American Crystal Sugar Will Default On $71.2 Million Federal Loa - Valley News Live - KVLY/KXJB - Fargo/Grand Forks

Update: ACS CEO Says Reports on Defaulted $71.2 Million USDA Loan is Not Accurate

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American Crystal Sugar officials say the company did not default on a 71.2 million dollar loan, despite recent reports to the contrary. The loan was given to American Crystal Sugar through a U.S. Agriculture Department program that provides relief when a strong sugar supply depresses prices. Valley News team's Regina Reese spoke with the CEO to get his side of the story.

CEO of American Crystal Sugar, David Berg wants to set the record straight on recent reports accusing the company of defaulting on a 71.2 million dollar loan.

"This is a normal tool out of many commodity price support for wheat, corn, soybeans, stuff like that.. and sugar. It's been around for ever and ever and ever. Fortunately the price of sugar has not been at these low levels for a long time so we have not had to use it, but this year we are using a basic tool that has been around for many, many, years," says Berg.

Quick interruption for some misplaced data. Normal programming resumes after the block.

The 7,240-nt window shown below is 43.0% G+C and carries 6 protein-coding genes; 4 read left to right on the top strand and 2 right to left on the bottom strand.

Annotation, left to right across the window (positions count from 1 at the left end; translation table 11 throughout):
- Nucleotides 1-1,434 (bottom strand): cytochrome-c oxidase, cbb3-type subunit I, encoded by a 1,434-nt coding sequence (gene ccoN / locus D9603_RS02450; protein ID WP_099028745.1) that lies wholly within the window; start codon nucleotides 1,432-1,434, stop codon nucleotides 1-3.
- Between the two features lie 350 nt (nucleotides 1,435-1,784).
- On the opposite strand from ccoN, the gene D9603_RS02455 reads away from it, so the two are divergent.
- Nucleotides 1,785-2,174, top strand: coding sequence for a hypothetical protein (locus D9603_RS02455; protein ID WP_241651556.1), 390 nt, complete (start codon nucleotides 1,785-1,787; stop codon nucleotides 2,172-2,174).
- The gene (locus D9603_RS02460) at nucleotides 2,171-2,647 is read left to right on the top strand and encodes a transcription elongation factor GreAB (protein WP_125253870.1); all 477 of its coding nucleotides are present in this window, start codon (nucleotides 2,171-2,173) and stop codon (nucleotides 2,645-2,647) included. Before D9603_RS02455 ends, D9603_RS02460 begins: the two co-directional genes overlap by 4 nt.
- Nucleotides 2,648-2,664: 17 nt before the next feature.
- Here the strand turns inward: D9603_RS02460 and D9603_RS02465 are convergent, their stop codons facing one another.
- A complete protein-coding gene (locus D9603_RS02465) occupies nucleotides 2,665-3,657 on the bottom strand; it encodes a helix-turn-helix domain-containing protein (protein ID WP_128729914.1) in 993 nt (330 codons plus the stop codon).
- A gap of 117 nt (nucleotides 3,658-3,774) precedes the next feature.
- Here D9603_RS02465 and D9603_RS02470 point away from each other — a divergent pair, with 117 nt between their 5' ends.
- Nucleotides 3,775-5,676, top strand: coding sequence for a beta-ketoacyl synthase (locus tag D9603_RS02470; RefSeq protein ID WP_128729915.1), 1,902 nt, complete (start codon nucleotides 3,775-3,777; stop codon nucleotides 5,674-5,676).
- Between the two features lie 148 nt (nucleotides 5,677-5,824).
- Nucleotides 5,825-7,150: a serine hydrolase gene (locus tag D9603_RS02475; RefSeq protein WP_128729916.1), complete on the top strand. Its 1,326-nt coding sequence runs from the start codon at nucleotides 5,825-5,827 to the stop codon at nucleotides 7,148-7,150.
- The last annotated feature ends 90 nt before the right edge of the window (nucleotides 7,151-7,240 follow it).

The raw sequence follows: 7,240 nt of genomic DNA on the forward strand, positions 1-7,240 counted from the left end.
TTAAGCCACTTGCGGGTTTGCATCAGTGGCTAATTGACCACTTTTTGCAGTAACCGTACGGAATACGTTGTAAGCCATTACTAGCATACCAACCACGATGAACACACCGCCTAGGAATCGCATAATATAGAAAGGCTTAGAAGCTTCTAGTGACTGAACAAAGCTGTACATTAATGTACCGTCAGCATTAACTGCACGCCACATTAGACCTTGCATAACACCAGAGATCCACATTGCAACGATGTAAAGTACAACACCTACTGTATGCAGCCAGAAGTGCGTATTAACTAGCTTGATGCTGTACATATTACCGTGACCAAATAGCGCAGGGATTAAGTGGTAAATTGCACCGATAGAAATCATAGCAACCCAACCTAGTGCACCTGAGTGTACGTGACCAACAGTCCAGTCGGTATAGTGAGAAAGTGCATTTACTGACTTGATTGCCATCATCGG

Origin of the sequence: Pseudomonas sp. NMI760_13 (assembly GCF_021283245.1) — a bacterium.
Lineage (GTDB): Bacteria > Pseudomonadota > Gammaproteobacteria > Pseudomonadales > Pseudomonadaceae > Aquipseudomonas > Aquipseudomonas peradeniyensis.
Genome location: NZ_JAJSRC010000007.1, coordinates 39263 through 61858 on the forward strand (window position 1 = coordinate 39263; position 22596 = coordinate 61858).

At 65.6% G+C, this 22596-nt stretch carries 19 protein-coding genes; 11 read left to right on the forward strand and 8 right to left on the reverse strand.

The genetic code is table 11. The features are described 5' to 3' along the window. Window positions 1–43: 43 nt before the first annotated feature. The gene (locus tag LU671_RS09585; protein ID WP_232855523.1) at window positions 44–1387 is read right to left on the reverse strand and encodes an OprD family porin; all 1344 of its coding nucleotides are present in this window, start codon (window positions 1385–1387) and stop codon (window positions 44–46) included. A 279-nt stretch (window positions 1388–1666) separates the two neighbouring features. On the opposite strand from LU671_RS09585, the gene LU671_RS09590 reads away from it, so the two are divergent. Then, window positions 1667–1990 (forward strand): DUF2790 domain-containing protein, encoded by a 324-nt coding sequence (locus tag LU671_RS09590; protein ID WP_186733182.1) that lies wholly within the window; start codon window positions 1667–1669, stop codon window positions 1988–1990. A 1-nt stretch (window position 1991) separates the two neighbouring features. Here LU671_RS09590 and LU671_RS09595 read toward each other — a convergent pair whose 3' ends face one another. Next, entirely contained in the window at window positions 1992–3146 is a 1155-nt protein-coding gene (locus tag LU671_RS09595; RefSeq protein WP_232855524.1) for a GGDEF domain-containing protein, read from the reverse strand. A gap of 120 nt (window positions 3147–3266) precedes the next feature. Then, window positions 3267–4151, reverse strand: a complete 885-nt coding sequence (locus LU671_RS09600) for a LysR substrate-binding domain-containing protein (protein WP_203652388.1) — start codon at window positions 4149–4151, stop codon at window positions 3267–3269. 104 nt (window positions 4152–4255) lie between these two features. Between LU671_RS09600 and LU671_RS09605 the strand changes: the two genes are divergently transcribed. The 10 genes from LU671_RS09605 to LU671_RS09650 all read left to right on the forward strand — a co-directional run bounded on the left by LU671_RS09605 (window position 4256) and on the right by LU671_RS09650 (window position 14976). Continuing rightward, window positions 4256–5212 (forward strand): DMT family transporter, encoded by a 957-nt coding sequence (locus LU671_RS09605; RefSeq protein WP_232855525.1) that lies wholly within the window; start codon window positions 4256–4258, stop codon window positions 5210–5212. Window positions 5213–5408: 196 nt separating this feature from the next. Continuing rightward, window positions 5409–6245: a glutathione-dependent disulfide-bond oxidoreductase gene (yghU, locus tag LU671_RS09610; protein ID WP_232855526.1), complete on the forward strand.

Berg mentioned that the loan comes from the USDA'S long-standing sugar program under the 2008 Farm Bill.

According to Berg, this year the oversupply of Mexican sugar has flooded the U.S. market and in response, American Crystal forfeited sugar as collateral to combat low market prices.

The forfeiture of loans is not uncommon. As many as $300 million dollars in government loans could be forfeited so far this year by various major companies across the U.S.

Despite the flooded sugar market and low consumer prices, American Crystal Sugar says its financial health is stable.

Original Story.... 

American Crystal Sugar will default on a government loan of $71.2 million under a program that provides relief when a glut of sugar depresses prices. 

David Berg, American Crystal Sugar president and CEO says forfeiting the sugar put up as collateral was the best option, given very low sugar prices. 

The loans end with the crop year, which concludes Tuesday. 

The forfeiture is under a U.S. Agriculture Department program. It is the result of sugar being cheaper and more plentiful that at any time in the past decade. 

Berg says defaulting on the loan does not present a financial hit to the company. He says the default is beneficial to American Crystal Sugar's financial health, and that's the way the program is designed to work.

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